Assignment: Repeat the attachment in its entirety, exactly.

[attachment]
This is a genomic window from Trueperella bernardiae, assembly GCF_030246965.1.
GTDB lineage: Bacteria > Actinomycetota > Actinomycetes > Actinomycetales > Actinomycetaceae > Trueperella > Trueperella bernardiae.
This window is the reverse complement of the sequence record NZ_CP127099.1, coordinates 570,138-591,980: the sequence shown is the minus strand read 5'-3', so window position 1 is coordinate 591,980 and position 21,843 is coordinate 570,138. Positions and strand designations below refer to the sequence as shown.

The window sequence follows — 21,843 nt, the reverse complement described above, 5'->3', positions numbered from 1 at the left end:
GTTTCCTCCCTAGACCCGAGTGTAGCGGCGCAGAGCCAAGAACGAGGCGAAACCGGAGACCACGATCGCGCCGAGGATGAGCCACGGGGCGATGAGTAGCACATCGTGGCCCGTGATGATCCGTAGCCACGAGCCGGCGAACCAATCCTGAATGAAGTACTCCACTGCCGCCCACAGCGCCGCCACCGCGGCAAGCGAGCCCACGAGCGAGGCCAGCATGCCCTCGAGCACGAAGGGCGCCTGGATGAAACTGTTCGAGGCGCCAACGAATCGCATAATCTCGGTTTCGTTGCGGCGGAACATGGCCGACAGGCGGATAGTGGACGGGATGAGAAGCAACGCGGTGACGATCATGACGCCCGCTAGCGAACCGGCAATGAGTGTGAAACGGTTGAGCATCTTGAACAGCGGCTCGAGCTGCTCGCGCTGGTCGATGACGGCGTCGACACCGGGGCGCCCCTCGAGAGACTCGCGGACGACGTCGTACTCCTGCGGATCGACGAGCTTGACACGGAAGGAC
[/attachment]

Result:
This is a genomic window from Trueperella bernardiae, assembly GCF_030246965.1.
GTDB lineage: Bacteria > Actinomycetota > Actinomycetes > Actinomycetales > Actinomycetaceae > Trueperella > Trueperella bernardiae.
This window is the reverse complement of the sequence record NZ_CP127099.1, coordinates 570,138-591,980: the sequence shown is the minus strand read 5'-3', so window position 1 is coordinate 591,980 and position 21,843 is coordinate 570,138. Positions and strand designations below refer to the sequence as shown.

The window sequence follows — 21,843 nt, the reverse complement described above, 5'->3', positions numbered from 1 at the left end:
GTTTCCTCCCTAGACCCGAGTGTAGCGGCGCAGAGCCAAGAACGAGGCGAAACCGGAGACCACGATCGCGCCGAGGATGAGCCACGGGGCGATGAGTAGCACATCGTGGCCCGTGATGATCCGTAGCCACGAGCCGGCGAACCAATCCTGAATGAAGTACTCCACTGCCGCCCACAGCGCCGCCACCGCGGCAAGCGAGCCCACGAGCGAGGCCAGCATGCCCTCGAGCACGAAGGGCGCCTGGATGAAACTGTTCGAGGCGCCAACGAATCGCATAATCTCGGTTTCGTTGCGGCGGAACATGGCCGACAGGCGGATAGTGGACGGGATGAGAAGCAACGCGGTGACGATCATGACGCCCGCTAGCGAACCGGCAATGAGTGTGAAACGGTTGAGCATCTTGAACAGCGGCTCGAGCTGCTCGCGCTGGTCGATGACGGCGTCGACACCGGGGCGCCCCTCGAGAGACTCGCGGACGACGTCGTACTCCTGCGGATCGACGAGCTTGACACGGAAGGAC